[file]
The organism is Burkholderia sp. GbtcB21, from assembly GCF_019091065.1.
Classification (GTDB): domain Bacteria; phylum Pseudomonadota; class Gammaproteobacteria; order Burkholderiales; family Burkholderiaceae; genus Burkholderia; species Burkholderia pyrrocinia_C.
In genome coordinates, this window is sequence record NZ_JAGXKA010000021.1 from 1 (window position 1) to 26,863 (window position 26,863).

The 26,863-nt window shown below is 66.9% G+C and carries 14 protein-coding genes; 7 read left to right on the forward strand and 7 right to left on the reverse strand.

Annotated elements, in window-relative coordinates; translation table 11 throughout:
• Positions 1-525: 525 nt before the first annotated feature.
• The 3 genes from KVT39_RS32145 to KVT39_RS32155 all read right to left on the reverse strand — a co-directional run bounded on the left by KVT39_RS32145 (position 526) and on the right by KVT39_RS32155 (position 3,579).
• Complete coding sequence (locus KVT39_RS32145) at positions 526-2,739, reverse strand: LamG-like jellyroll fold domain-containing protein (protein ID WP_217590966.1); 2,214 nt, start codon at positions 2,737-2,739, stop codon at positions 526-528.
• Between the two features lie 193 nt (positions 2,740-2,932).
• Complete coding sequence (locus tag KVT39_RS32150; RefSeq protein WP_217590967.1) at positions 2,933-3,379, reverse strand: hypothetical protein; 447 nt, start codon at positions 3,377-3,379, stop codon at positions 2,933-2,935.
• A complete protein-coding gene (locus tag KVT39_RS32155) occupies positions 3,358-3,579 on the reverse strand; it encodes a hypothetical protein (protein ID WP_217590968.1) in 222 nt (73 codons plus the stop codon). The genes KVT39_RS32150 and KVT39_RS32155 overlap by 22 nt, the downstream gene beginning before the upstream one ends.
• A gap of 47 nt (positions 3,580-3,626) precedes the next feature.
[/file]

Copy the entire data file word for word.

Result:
The organism is Burkholderia sp. GbtcB21, from assembly GCF_019091065.1.
Classification (GTDB): domain Bacteria; phylum Pseudomonadota; class Gammaproteobacteria; order Burkholderiales; family Burkholderiaceae; genus Burkholderia; species Burkholderia pyrrocinia_C.
In genome coordinates, this window is sequence record NZ_JAGXKA010000021.1 from 1 (window position 1) to 26,863 (window position 26,863).

The 26,863-nt window shown below is 66.9% G+C and carries 14 protein-coding genes; 7 read left to right on the forward strand and 7 right to left on the reverse strand.

Annotated elements, in window-relative coordinates; translation table 11 throughout:
• Positions 1-525: 525 nt before the first annotated feature.
• The 3 genes from KVT39_RS32145 to KVT39_RS32155 all read right to left on the reverse strand — a co-directional run bounded on the left by KVT39_RS32145 (position 526) and on the right by KVT39_RS32155 (position 3,579).
• Complete coding sequence (locus KVT39_RS32145) at positions 526-2,739, reverse strand: LamG-like jellyroll fold domain-containing protein (protein ID WP_217590966.1); 2,214 nt, start codon at positions 2,737-2,739, stop codon at positions 526-528.
• Between the two features lie 193 nt (positions 2,740-2,932).
• Complete coding sequence (locus tag KVT39_RS32150; RefSeq protein WP_217590967.1) at positions 2,933-3,379, reverse strand: hypothetical protein; 447 nt, start codon at positions 3,377-3,379, stop codon at positions 2,933-2,935.
• A complete protein-coding gene (locus tag KVT39_RS32155) occupies positions 3,358-3,579 on the reverse strand; it encodes a hypothetical protein (protein ID WP_217590968.1) in 222 nt (73 codons plus the stop codon). The genes KVT39_RS32150 and KVT39_RS32155 overlap by 22 nt, the downstream gene beginning before the upstream one ends.
• A gap of 47 nt (positions 3,580-3,626) precedes the next feature.